After disappointing guidances in the first quarter (Apr-Jun) of the 2023-24 financial year (Q1FY24) and valuation downgrades, the Indian IT sector could see some positive repricing as the bad news for IT maybe easing in Q2FY24.
A key negative factor was weaker demand from the US financial sector and from North America in general.
The latest GDP (gross domestic product) estimates and sector-specific news suggest that the demand situation may not be quite so bad with a gradual recovery in tech spending in Q2.
In addition, growth in the engineering and R&D outsourcing (ERD) segment could be stronger than in other services segment.
Large US banks spent more on tech (as a percentage of revenues) in Q2FY24 but at 6.6 per cent (versus 6.2 per cent in Q1FY24) this is much lower than peak levels of above 7 per cent in FY21.
So there’s room for expansion here as macro-stability returns to the US.
This would reverse a situation where Q1FY24 revenues were flat for IT companies.
Banks across the world see the need to improve digital infrastructure to make them more efficient and gain market share.
At some stage, given that US bank revenues have grown in double-digits, smaller banks are likely to start investing in IT following the lead of larger banks.
From the IT services sector perspective, large-cap stocks look more attractive, for two reasons.
One is that valuations for large IT companies are lower than mid-level and smaller IT firms.
The other is that larger service providers could hold an edge when it comes to winning new business.
It’s much too early to call a strong recovery but there’s relief that demand seems to have bottomed out and may be gradually recovering.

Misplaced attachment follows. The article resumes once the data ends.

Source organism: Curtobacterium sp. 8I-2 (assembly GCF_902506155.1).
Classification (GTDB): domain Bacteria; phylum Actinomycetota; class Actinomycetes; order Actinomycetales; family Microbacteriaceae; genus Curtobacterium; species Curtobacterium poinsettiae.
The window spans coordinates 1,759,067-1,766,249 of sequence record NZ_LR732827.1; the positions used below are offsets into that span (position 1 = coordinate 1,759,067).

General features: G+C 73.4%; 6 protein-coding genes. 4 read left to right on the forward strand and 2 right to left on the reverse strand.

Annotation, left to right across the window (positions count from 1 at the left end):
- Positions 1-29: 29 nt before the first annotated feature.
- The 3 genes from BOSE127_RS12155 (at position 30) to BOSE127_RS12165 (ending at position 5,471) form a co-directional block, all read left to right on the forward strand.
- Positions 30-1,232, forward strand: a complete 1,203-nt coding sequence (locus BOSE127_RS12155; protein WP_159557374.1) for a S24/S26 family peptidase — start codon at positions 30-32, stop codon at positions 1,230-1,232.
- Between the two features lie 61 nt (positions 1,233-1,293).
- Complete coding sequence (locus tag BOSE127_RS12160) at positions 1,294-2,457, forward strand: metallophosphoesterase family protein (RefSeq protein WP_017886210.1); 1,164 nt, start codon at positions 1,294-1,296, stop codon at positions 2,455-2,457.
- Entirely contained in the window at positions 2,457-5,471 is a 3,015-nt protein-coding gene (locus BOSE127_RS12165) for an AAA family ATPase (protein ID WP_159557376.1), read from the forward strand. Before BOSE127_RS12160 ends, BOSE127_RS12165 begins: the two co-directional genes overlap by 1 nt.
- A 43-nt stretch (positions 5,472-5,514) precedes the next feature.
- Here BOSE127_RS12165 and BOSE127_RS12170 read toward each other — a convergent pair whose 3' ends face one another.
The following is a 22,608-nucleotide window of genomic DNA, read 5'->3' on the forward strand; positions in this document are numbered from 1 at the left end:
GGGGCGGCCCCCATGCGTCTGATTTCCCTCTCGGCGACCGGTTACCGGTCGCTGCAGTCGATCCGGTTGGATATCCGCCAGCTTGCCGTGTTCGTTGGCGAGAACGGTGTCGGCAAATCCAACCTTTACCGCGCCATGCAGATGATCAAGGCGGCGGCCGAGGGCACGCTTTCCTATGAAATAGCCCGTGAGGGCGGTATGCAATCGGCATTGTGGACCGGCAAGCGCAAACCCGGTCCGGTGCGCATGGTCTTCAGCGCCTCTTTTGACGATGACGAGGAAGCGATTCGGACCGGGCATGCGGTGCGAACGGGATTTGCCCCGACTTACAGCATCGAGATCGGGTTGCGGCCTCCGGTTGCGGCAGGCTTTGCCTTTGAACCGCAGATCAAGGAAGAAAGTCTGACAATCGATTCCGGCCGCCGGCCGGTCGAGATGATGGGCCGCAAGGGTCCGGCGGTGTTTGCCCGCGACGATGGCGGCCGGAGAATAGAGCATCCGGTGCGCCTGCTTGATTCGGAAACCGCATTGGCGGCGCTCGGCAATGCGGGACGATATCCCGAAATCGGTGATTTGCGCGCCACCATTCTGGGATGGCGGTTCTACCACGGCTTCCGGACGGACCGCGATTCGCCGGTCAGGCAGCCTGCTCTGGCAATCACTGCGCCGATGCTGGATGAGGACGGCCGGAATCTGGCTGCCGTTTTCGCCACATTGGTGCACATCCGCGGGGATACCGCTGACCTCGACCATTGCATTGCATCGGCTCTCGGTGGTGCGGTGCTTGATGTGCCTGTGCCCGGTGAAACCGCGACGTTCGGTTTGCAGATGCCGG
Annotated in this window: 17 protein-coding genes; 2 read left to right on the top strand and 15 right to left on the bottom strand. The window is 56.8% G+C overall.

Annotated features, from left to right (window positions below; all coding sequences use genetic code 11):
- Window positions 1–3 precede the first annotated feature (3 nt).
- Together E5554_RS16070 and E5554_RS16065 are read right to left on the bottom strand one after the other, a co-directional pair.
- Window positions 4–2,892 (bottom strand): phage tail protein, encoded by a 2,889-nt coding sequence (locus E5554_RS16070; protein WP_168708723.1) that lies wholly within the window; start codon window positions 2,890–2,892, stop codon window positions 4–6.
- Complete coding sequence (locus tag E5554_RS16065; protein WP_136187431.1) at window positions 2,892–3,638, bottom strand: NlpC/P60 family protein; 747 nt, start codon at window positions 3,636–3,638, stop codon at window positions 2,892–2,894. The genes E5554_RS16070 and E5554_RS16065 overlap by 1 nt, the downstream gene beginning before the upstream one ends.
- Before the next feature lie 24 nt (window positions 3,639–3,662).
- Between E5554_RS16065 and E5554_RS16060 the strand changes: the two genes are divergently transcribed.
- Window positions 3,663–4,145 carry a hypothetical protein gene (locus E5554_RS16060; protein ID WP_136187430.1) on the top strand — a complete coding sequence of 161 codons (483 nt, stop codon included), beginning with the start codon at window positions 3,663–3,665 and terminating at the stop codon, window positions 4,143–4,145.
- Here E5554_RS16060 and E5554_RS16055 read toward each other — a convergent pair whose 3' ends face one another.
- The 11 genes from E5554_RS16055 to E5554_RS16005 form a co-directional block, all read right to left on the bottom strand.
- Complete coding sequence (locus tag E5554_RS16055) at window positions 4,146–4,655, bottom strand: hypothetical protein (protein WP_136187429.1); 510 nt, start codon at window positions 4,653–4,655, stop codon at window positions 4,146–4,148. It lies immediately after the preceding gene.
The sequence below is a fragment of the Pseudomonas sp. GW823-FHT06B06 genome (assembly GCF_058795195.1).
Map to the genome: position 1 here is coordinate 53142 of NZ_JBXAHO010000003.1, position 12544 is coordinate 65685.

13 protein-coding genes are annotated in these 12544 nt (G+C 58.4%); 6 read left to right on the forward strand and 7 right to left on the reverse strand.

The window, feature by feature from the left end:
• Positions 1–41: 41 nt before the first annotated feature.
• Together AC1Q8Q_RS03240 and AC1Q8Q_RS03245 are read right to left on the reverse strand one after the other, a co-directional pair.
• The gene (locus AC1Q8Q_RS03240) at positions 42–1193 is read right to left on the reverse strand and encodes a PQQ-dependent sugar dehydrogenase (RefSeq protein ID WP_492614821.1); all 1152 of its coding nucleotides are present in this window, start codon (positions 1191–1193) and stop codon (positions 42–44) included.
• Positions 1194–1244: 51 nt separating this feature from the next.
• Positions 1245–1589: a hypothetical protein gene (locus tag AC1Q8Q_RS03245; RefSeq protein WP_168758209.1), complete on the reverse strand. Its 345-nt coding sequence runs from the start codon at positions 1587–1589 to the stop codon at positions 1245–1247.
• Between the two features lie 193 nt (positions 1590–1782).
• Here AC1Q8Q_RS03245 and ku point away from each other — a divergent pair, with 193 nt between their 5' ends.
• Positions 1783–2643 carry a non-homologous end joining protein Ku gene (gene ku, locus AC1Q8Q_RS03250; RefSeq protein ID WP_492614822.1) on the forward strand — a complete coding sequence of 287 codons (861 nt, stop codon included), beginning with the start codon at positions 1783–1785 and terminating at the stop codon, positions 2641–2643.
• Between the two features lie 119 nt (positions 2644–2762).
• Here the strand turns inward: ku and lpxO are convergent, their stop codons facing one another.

Indian ERD companies will benefit more than other services segments from the recovery.
There are some long-term growth themes and a trend of higher external sourcing.
ERD services require domain-specific, contextual knowledge of the client’s business and strategies and therefore have very high correlation to client industry cycles with low ‘maintenance’ component of revenues.
So, ERD growth is strong during periods of client industry technology transitions.
Some of the growth will be captured by offshored GCCs (global capability centres) and while this generates employment, it doesn’t translate into revenues for listed Indian firms.
But, a lot of ERD revenues will accrue to Indian IT outfits.
Areas of strong demand include digital engineering, and offshoring.
Digital engineering will be leveraged across product lifecycles of design, production, maintenance and disposal.
Technology transitions in manufacturing are also led by increased software induction and innovations in smart manufacturing.
Digital ERD spend may represent 59 per cent of global ERD spend by the 2026 calendar year or CY26 (up from 45 per cent in CY22).
Sub-areas of interest will include “cloudification” across all segments, connectivity changes (driven by 5G penetration), convergences in IT-IOT processes, smart manufacturing, and massive transitions in transportation, including inductions of autonomous vehicles, electric vehicles, and also transitions across industries driven by sustainability concerns.
Apart from the software and internet sector itself, segments like automobiles, BFSI (banking, financial services and insurance), media, healthcare could be other areas of fast ERD growth.
Quite a few ERD plays are relatively small/ mid-level stocks such as Cyient, Persistent Systems, Tata Elxsi, KPIT, etc.
Despite the gloomy advisories, the NSE IT Index is up 12 per cent in CY23 – and almost all of those gains have come since April 2023 – that is, in FY24.
The IT index is up 19 per cent in the last 12 months.
It has outperformed the Nifty50, which is up 10.5 per cent in the last year.
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